2 February 2012
SAN SALVADOR –The UN Working Group on Arbitrary Detention* urged the Government of El Salvador to ensure that the right to security does not override the right to be free from arbitrary detention. The Working Group also raised serious concern about the extreme over-crowding in prisons and police detention facilities.
At the end of its ten-day mission to El Salvador, the expert body further highlighted the lack of written notification of sentences to the defendant and the lack of effective access to defence counsel. The Working Group also noted the over-reliance on informers and testimony by opportunistic witnesses (known as criteriados).
“This practice not only affects the credibility of testimonies due to the incentives offered, but also jeopardises the fairness of the judicial process as the procedure of cross examination is often not made possible,” said El Hadji Malick Sow, Chair-Rapporteur of the Working Group.
The Working Group questioned the effectiveness of the judiciary, particularly concerning the right to be brought promptly before a judge.
“The fact that some individuals wait eight years for an appeal, with minimal intervention from judges is disconcerting,” said El Hadji Malick Sow. “I am deeply concerned at the low use of alternative measures to detention in cases we have seen, and the excessive use of preventive detention in judicial proceedings.”
According to the expert panel, prisoners who were interviewed privately complained of the invasive and humiliating searches faced, including of their relatives and lawyers, introduced since the armed forces were charged with security in prisons. “I understand the need to protect prisons and the dire security situation faced by the authorities, particularly in relation to the gangs (maras and pandilleros). But we urge the Government to urgently review its procedures to ensure human dignity for those deprived of their liberty,” he said.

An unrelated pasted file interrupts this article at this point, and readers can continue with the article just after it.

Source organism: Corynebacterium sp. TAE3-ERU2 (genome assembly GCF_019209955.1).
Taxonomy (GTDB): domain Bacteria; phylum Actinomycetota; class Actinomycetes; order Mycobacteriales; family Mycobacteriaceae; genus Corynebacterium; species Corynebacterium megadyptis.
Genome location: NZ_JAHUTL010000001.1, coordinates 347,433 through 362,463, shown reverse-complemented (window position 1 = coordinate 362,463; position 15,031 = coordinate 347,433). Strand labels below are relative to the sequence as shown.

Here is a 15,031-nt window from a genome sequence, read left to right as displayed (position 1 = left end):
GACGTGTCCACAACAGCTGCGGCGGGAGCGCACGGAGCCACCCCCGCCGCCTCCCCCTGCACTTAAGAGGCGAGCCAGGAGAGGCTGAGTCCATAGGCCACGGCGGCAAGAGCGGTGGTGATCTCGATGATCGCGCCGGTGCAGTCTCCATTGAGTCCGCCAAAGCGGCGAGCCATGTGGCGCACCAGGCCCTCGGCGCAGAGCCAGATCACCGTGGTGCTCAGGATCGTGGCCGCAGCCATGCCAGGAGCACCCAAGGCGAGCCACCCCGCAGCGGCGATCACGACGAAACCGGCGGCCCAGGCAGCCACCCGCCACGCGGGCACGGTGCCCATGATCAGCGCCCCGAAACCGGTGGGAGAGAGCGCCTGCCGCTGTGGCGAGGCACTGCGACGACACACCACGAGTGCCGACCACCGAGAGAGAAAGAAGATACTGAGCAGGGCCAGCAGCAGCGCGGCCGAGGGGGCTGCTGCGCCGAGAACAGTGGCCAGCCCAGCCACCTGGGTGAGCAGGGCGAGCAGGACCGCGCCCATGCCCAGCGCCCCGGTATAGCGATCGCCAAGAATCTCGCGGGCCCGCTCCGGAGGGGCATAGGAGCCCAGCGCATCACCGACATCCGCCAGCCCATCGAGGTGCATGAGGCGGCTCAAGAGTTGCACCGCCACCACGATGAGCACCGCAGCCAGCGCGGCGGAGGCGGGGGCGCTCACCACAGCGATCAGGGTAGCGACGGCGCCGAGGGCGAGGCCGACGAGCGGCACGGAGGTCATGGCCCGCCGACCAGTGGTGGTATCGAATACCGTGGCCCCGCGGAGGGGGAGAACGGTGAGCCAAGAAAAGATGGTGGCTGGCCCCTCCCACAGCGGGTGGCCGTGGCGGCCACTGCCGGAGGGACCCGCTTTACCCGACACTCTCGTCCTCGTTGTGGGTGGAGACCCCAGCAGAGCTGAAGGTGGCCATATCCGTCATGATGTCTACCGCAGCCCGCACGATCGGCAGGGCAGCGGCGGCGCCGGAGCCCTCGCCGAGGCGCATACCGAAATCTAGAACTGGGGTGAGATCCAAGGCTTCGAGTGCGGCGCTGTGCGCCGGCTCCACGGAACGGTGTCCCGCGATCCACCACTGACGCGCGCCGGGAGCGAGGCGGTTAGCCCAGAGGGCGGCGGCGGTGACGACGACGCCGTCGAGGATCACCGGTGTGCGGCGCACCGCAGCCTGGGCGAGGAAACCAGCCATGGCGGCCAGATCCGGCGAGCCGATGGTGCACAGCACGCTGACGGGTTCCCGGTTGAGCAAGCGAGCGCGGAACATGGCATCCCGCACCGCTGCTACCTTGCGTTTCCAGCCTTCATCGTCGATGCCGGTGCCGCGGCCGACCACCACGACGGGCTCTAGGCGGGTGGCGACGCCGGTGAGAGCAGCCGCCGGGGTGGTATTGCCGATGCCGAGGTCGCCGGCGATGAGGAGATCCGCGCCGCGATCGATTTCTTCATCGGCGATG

The independent experts commended the Government for its many positive initiatives in recent years and encouraged effective implementation to further protect against arbitrary deprivation of liberty. The Working Group also welcomed that the mano dura policies of recent years had been declared unconstitutional.
The expert panel visited 11 prisons, police holding cells and other detention facilities in San Salvador, San Miguel and Santa Ana and interviewed detainees in private. During its mission, the Working Group met with high level authorities from the executive, legislative, and judicial branches of the State. Meetings were also held with representatives of lawyers’ organizations, civil society members, the national human rights institutions and representatives of UN agencies.
A final report on the visit will be presented to the Human Rights Council in 2013.
(*) The Chair-Rapporteur is Mr. El Hadji Malick Sow (Senegal). The other members are Mr. Mads Andenas (Norway); Ms. Shaheen Sardar Ali (Pakistan); Mr. Roberto Garretón (Chile) and Mr. Vladimir Tochilovsky (Ukraine).
The former Commission on Human Rights established the five-member Working Group in 1991 to investigate allegations of arbitrary deprivation of liberty. Its mandate was extended in 1997 to cover the issue of administrative custody of immigrants and asylum-seekers.
Full statements in English and Spanish
Learn more on the mandate and activities of the Working Group at: http://www2.ohchr.org/english/issues/detention/index.htm
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